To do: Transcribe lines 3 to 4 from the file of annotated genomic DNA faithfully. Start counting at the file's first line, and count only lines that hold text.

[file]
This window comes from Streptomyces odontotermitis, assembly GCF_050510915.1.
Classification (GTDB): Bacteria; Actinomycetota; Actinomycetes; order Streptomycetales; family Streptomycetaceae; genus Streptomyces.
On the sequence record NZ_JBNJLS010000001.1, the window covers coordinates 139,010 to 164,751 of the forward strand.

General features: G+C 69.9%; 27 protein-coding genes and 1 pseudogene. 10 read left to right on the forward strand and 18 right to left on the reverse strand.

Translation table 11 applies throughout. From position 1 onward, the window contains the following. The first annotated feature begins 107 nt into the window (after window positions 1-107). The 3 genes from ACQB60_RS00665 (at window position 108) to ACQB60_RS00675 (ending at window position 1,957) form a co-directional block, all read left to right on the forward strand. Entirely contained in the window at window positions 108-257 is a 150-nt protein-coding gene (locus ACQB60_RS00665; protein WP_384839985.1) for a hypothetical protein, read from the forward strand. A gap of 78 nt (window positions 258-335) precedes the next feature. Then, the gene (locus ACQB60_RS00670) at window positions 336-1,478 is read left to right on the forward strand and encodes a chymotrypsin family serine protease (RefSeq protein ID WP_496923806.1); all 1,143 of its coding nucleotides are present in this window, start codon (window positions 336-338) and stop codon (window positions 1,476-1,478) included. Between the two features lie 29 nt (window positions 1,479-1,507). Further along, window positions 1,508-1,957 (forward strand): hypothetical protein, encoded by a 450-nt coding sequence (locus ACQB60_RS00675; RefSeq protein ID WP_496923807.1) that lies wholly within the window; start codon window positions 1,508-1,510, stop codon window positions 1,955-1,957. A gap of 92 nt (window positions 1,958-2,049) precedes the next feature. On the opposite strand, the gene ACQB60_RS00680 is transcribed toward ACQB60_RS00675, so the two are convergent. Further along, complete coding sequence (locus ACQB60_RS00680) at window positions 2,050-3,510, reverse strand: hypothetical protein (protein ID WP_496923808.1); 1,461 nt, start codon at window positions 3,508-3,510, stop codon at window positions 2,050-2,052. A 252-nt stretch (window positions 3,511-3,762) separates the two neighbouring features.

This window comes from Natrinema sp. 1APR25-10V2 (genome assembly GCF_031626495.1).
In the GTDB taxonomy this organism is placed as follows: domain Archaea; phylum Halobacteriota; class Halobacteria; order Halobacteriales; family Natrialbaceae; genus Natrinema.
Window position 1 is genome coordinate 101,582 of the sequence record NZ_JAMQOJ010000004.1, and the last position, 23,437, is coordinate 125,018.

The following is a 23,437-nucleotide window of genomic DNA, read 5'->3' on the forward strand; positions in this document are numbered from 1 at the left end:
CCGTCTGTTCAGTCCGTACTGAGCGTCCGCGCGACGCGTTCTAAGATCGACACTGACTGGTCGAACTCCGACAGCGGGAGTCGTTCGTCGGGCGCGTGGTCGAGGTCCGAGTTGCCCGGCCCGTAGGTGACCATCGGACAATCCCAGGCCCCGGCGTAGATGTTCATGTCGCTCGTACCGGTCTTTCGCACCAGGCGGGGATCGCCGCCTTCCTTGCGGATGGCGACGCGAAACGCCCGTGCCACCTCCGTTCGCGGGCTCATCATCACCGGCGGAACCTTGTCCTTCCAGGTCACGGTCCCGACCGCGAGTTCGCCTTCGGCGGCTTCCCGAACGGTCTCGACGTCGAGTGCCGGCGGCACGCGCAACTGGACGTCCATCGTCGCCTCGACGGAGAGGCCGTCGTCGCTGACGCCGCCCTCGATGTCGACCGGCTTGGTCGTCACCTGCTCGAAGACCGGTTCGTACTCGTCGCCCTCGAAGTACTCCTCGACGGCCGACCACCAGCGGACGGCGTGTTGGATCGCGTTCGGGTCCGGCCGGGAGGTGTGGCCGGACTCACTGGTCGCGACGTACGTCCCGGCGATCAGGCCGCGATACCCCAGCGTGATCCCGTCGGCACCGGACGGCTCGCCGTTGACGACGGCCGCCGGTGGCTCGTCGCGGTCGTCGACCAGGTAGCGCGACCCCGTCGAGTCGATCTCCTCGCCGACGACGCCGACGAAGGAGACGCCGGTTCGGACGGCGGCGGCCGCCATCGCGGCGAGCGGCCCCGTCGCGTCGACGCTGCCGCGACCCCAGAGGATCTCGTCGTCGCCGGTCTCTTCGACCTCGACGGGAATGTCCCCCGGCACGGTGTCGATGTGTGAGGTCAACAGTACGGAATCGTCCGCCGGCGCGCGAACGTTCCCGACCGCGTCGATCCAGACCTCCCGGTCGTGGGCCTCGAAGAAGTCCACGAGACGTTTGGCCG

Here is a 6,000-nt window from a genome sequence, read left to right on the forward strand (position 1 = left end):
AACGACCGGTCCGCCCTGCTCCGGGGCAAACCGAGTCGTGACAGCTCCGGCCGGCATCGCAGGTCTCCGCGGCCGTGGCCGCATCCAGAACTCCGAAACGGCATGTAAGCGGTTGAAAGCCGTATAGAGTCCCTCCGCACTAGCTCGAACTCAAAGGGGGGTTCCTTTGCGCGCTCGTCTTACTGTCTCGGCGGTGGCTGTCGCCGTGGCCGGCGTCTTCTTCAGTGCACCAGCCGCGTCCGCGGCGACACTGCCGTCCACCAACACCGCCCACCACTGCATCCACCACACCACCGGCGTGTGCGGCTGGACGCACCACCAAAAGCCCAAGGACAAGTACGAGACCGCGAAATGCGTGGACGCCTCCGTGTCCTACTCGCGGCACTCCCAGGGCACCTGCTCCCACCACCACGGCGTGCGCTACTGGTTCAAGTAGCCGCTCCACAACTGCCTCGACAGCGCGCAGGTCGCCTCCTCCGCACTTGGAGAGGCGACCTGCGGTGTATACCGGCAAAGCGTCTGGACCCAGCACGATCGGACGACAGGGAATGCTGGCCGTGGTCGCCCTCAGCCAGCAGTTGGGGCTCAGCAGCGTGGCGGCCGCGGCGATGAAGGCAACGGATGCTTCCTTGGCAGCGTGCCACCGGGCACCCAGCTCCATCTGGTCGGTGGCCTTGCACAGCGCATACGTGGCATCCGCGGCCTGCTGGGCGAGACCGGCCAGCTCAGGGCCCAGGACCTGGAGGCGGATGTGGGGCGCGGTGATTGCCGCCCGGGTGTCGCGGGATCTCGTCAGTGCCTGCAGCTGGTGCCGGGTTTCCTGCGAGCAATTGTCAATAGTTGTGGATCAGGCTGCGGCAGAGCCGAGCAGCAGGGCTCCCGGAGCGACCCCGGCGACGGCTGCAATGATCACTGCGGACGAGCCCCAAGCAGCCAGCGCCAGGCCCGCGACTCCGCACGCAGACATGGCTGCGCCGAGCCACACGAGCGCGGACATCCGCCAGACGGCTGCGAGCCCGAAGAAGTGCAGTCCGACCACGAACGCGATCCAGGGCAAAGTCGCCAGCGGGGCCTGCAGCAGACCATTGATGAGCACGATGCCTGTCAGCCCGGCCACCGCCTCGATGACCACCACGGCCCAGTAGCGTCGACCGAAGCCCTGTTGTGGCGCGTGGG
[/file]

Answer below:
On the sequence record NZ_JBNJLS010000001.1, the window covers coordinates 139,010 to 164,751 of the forward strand.

General features: G+C 69.9%; 27 protein-coding genes and 1 pseudogene. 10 read left to right on the forward strand and 18 right to left on the reverse strand.